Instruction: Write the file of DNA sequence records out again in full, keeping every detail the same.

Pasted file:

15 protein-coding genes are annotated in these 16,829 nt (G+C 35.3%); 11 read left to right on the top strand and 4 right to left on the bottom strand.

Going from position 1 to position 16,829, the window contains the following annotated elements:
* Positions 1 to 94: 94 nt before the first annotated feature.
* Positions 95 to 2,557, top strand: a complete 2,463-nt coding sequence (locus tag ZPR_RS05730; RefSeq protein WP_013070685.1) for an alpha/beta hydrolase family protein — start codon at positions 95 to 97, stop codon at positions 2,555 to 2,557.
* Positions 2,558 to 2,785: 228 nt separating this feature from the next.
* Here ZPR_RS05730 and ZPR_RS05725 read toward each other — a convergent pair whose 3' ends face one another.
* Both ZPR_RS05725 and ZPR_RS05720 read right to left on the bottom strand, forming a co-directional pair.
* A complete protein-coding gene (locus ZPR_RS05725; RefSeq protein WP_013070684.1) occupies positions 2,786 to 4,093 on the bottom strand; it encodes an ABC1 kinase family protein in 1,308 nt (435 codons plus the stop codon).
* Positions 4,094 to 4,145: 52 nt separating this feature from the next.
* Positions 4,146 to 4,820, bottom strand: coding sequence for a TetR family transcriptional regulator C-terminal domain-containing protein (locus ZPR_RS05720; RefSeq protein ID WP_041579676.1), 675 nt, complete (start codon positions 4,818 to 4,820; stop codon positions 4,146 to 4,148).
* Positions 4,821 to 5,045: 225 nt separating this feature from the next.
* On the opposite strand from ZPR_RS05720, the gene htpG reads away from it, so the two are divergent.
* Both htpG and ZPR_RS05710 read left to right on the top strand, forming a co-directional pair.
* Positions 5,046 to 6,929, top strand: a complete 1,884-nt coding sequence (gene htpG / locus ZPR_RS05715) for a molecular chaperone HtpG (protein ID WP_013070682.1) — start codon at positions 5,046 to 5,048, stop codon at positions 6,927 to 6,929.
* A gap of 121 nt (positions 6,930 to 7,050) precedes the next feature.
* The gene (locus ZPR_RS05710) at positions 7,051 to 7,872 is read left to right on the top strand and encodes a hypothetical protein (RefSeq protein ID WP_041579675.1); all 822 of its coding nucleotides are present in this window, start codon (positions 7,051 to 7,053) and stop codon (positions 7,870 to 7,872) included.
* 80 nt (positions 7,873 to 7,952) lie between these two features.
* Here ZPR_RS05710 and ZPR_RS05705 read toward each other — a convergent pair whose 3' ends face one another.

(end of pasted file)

15 protein-coding genes are annotated in these 16,829 nt (G+C 35.3%); 11 read left to right on the top strand and 4 right to left on the bottom strand.

Going from position 1 to position 16,829, the window contains the following annotated elements:
* Positions 1 to 94: 94 nt before the first annotated feature.
* Positions 95 to 2,557, top strand: a complete 2,463-nt coding sequence (locus tag ZPR_RS05730; RefSeq protein WP_013070685.1) for an alpha/beta hydrolase family protein — start codon at positions 95 to 97, stop codon at positions 2,555 to 2,557.
* Positions 2,558 to 2,785: 228 nt separating this feature from the next.
* Here ZPR_RS05730 and ZPR_RS05725 read toward each other — a convergent pair whose 3' ends face one another.
* Both ZPR_RS05725 and ZPR_RS05720 read right to left on the bottom strand, forming a co-directional pair.
* A complete protein-coding gene (locus ZPR_RS05725; RefSeq protein WP_013070684.1) occupies positions 2,786 to 4,093 on the bottom strand; it encodes an ABC1 kinase family protein in 1,308 nt (435 codons plus the stop codon).
* Positions 4,094 to 4,145: 52 nt separating this feature from the next.
* Positions 4,146 to 4,820, bottom strand: coding sequence for a TetR family transcriptional regulator C-terminal domain-containing protein (locus ZPR_RS05720; RefSeq protein ID WP_041579676.1), 675 nt, complete (start codon positions 4,818 to 4,820; stop codon positions 4,146 to 4,148).
* Positions 4,821 to 5,045: 225 nt separating this feature from the next.
* On the opposite strand from ZPR_RS05720, the gene htpG reads away from it, so the two are divergent.
* Both htpG and ZPR_RS05710 read left to right on the top strand, forming a co-directional pair.
* Positions 5,046 to 6,929, top strand: a complete 1,884-nt coding sequence (gene htpG / locus ZPR_RS05715) for a molecular chaperone HtpG (protein ID WP_013070682.1) — start codon at positions 5,046 to 5,048, stop codon at positions 6,927 to 6,929.
* A gap of 121 nt (positions 6,930 to 7,050) precedes the next feature.
* The gene (locus ZPR_RS05710) at positions 7,051 to 7,872 is read left to right on the top strand and encodes a hypothetical protein (RefSeq protein ID WP_041579675.1); all 822 of its coding nucleotides are present in this window, start codon (positions 7,051 to 7,053) and stop codon (positions 7,870 to 7,872) included.
* 80 nt (positions 7,873 to 7,952) lie between these two features.
* Here ZPR_RS05710 and ZPR_RS05705 read toward each other — a convergent pair whose 3' ends face one another.